Honors Student to Talk About Humanity, Immigration at TEDxCharleston

Jody Bell’s educational journey has not been linear. Going from a shy student who didn’t raise her hand in high school to an Honors College junior preparing to speak at a TEDx event, her path more closely resembles a matrix.

Although she knew she wanted to study business at the College of Charleston, Bell switched majors five times before settling on finance. She says she wouldn’t have been able to attend the College, much less have had the freedom to follow her intellectual curiosity and explore a wide variety of studies within the School of Business, without the Guy E. Beatty Scholarship – which, since 1997, has been awarded to 100 incoming freshmen intending to major within the School of Business.

Philanthropy is important to Bell. That’s why, when she entered CofC, she was deeply engaged with I.C.O.D.: In Case of Deportation, a philanthropic venture she founded in high school to educate and empower children of undocumented parents. She knew that, as a business major at the College, she would learn foundational skills to expand her passion for entrepreneurial ventures for I.C.O.D., which was gaining attention at the time.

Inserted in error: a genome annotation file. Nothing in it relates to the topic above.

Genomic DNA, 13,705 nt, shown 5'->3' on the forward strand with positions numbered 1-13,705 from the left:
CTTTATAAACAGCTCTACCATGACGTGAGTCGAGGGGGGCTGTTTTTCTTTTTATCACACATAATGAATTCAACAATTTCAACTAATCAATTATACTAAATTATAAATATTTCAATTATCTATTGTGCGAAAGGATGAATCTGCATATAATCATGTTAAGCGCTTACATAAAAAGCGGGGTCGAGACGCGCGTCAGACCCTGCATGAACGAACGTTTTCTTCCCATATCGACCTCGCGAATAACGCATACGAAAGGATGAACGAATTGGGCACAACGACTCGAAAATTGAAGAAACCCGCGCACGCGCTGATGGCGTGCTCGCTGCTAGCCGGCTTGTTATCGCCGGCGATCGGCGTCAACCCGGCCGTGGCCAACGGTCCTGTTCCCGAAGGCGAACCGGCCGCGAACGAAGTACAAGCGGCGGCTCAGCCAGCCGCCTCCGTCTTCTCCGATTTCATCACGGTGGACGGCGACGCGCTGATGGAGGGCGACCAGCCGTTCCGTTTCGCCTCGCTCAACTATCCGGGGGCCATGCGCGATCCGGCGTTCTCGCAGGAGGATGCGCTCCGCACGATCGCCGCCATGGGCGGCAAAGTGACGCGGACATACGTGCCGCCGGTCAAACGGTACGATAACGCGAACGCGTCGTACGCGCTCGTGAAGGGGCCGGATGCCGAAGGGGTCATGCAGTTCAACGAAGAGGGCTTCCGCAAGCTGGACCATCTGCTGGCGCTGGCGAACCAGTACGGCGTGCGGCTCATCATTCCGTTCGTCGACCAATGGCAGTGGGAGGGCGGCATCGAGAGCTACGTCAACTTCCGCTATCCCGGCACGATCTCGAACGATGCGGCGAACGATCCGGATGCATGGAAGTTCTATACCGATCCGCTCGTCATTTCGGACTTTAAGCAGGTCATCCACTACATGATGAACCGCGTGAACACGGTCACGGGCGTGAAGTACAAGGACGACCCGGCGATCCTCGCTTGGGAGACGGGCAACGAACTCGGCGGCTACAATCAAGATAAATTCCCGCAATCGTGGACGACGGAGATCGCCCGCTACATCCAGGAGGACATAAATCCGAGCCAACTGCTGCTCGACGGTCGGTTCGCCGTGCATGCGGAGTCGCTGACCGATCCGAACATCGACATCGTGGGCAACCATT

“My goal with I.C.O.D. was always to start a conversation,” says Bell. “Telling the story about my friend who was living in fear because her parents were undocumented put a human face on immigration issues. Deportation has become so political, and people forget about the individuals whose lives are affected. Every person who is deported is leaving family members behind.”

As a first-year Beatty Scholar, Bell was invited to speak at the 2020 TEDxCharleston about the humanity behind immigration, but the COVID pandemic struck two weeks before the event. Campus closed, and everything that seemed certain about the future was uncertain. Bell moved home to live with her grandmother and became increasingly frustrated. She felt helpless, and the isolation of the pandemic made her question her career goals. It was during this time that she discovered her motivation came from helping people. Bell is a “fixer,” and needed to get to work.

“I came back to campus and, on a whim, I took an impact investing course,” says Bell. “It was one credit for an hour on Monday nights, and there I met Jason Britton, a professor who changed my life.”

To learn more about Jody Bell’s CofC experience, check out the full article by Amy Mercer on The College Today.

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